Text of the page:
If you have diabetes, you may be entitled to receive Michigan Social Security disability benefits if (1) your diabetes is severe enough to meet or “medically equal” the diabetes listing in the Social Security Listing of Impairments, or (2) your diabetes is severe enough to prevent you from working at any job.
Disabled under the Listings
The listing for diabetes mellitus requires that you have neuropathy (nerve damage) in two extremities that is severe enough to impair your ability to stand, walk and move; or acidosis (a disturbance in blood chemistry) that occurs every two months, on average; or retinitis proliferans (an eye disease that damages the retina), with significant loss of vision. If you do not meet these specific criteria, your condition still may “medically equal” the diabetes listing if you have a combination of impairments associated with diabetes (e.g., kidney failure, heart disease, foot ulcers).
Unable to work
If your impairment does not “meet or medically equal” the diabetes listing, then you will have to prove that your diabetes is so severe that it prevents you from doing the work you did previously and from doing any other work that is generally available in the economy. In this regard, the Social Security decision-maker will consider your age, education, work experience and residual functional capacity – that is, your ability to work despite the limitations caused by your diabetes. Medical reports from your doctors and your testimony at your disability hearing will be critical evidence in proving your inability to work. The more details you can provide regarding the impact of your symptoms (e.g., weakness, fatigue, pain, impaired vision, etc.), on your daily life, the stronger your case for an award of disability benefits will be.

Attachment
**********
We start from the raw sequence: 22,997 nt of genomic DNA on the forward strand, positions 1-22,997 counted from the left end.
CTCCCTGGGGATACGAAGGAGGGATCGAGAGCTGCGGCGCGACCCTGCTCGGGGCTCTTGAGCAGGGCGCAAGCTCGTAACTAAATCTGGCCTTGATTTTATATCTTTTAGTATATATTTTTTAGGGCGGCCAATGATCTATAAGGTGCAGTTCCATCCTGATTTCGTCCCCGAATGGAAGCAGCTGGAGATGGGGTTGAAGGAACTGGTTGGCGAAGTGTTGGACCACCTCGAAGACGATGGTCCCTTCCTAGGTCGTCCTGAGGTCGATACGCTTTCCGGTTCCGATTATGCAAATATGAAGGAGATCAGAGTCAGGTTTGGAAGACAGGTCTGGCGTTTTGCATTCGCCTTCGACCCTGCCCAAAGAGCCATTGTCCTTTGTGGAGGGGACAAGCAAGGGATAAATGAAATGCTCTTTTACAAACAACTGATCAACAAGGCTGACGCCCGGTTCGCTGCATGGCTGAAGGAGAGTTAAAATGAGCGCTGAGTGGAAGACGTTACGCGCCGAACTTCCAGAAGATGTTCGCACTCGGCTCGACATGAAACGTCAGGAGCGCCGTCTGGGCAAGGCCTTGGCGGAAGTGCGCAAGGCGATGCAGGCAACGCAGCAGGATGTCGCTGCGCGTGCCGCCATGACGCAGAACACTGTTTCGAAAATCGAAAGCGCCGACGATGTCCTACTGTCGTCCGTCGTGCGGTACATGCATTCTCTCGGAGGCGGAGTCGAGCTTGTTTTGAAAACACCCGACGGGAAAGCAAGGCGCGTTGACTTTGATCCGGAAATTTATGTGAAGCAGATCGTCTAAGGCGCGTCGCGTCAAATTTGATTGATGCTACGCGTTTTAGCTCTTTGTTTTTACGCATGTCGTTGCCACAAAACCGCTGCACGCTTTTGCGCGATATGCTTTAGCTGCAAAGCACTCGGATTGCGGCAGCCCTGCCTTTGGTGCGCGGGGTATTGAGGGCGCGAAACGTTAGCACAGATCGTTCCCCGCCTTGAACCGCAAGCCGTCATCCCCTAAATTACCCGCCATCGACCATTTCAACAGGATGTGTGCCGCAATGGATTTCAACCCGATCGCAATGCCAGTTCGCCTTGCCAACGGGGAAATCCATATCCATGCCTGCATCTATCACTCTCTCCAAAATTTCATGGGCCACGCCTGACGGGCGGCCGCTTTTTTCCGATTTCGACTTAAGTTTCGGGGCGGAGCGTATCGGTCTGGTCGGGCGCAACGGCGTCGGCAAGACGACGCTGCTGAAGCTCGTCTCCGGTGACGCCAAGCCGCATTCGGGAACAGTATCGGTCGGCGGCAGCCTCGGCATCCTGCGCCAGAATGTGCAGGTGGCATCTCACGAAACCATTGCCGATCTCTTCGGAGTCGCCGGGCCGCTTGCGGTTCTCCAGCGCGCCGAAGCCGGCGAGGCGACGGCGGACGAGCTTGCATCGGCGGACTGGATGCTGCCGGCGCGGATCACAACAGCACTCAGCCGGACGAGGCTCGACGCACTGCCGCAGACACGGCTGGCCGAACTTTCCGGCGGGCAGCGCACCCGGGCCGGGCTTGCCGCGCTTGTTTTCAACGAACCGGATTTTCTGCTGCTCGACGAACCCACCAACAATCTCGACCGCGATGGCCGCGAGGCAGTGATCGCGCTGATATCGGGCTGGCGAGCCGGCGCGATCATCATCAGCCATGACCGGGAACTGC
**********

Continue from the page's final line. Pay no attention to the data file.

If you would like to learn more about obtaining Michigan Social Security disability benefits for your diabetes, please contact me.